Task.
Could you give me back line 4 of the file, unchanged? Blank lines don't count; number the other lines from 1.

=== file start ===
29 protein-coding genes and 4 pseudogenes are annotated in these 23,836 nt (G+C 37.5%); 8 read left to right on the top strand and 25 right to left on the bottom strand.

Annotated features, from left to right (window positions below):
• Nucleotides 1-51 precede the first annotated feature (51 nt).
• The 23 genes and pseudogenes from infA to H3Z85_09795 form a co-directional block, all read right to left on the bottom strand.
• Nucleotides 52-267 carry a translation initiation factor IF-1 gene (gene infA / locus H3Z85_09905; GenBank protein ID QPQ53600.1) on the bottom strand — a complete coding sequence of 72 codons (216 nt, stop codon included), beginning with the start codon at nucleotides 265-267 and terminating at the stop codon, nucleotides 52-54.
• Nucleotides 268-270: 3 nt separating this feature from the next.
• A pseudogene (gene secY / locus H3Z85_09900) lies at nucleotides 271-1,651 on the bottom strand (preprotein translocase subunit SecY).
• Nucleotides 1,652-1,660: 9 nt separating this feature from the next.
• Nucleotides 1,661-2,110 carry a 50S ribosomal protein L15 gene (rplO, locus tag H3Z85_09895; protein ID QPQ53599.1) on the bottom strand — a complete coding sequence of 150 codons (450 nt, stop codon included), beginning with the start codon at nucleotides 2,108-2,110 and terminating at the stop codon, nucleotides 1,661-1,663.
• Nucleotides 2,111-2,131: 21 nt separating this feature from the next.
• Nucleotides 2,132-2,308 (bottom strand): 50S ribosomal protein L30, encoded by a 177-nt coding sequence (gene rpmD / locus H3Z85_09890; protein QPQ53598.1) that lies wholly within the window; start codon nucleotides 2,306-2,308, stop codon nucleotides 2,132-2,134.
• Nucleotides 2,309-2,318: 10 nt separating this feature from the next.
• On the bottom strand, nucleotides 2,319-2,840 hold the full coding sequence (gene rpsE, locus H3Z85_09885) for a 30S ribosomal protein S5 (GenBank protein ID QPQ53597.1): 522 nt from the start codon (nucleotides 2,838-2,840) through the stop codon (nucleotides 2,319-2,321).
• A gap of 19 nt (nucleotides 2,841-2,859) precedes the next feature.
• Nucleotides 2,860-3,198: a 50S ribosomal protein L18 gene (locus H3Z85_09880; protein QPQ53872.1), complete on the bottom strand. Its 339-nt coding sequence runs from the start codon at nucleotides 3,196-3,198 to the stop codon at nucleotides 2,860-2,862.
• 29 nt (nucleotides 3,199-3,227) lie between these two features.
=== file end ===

• The 23 genes and pseudogenes from infA to H3Z85_09795 form a co-directional block, all read right to left on the bottom strand.